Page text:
1. Reason to live

The youth today have moved up in the Maslow’s Hierarchy of Needs. Their basic needs have already been provided for and they are no longer just thinking about survival.

They are beginning to question the purpose of life: “Why am I here? Why do I keep going on with life?”

“Working hard” and “studying hard” are no longer sufficient reasons for them to just go on with life.

Youth today don’t realise that this search for meaning is a God-shaped hole in their hearts (Ecclesiastes 3:11). And they try to fill it with everything else in the world.

The church should: Evangelise and elevate

The Great Commission is the reason to live. Instead of just searching inward and feeling lost and miserable, we need to elevate the youth to look outward.

They are given a reason to live. They are here to tell people that there is hope, there is a future, there is a destiny. They are here so that they can tell people about the Good News.

The youth know best the fallenness of this world and the fallenness of man. What they need is the answer – the Good News.

2. Reality of God

A global Barna study suggests that the majority of young adults in Singapore still believe in the spiritual. Only 3% of local respondents polled did not believe that spiritual forces exist.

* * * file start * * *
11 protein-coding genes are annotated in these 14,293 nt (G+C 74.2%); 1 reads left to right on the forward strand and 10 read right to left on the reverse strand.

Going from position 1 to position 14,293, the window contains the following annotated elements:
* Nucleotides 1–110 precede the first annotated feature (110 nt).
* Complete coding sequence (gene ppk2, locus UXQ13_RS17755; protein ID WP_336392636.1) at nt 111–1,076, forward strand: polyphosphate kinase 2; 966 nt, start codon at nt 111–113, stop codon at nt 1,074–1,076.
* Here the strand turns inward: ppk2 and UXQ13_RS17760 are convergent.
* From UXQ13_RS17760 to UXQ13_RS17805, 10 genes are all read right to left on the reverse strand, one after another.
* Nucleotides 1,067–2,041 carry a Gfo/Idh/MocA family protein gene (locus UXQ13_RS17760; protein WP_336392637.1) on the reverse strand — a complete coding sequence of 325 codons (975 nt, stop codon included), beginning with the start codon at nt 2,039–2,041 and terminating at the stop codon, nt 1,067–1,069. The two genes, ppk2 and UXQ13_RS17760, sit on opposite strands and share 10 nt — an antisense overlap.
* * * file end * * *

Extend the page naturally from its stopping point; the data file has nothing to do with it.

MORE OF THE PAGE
In fact, the majority of respondents (82%) were either “certain” that spiritual forces exist (43%) or “think they exist” (39%).

The numbers here are much bigger than the percentage of Christians in Singapore. Religion is definitely still relevant to the youth. Many of them still feel that there is something beyond what we experience in the here and now.

The church should: Exemplify and excite

The church must be able to convey and manifest the reality of God. When people come into the presence of Christians, they must realise that there is a real God who can meet their needs and a real community that can answer their questions. They must be able to find the answer to the God-shaped hole in their hearts.

We need to exemplify and excite what being loved by God means. We need to show them what God’s love is like.

If we don’t love the youth like God does, the youth would think: “If this is the reality of the God you worship, I don’t want any part of it”.

The church needs to learn to get into their culture and excite them about the reality of God.

Otherwise, why would they want to go into a church when it’s even less exciting than the misery they’re facing out there?

We need to show the youth that the church is really a better place to be in.

3. Respite from life

Life isn’t easy for the youth. The school system is harder and more competitive, their examination standards are brought up to match the international standards, many are starting to deal with mental health issues…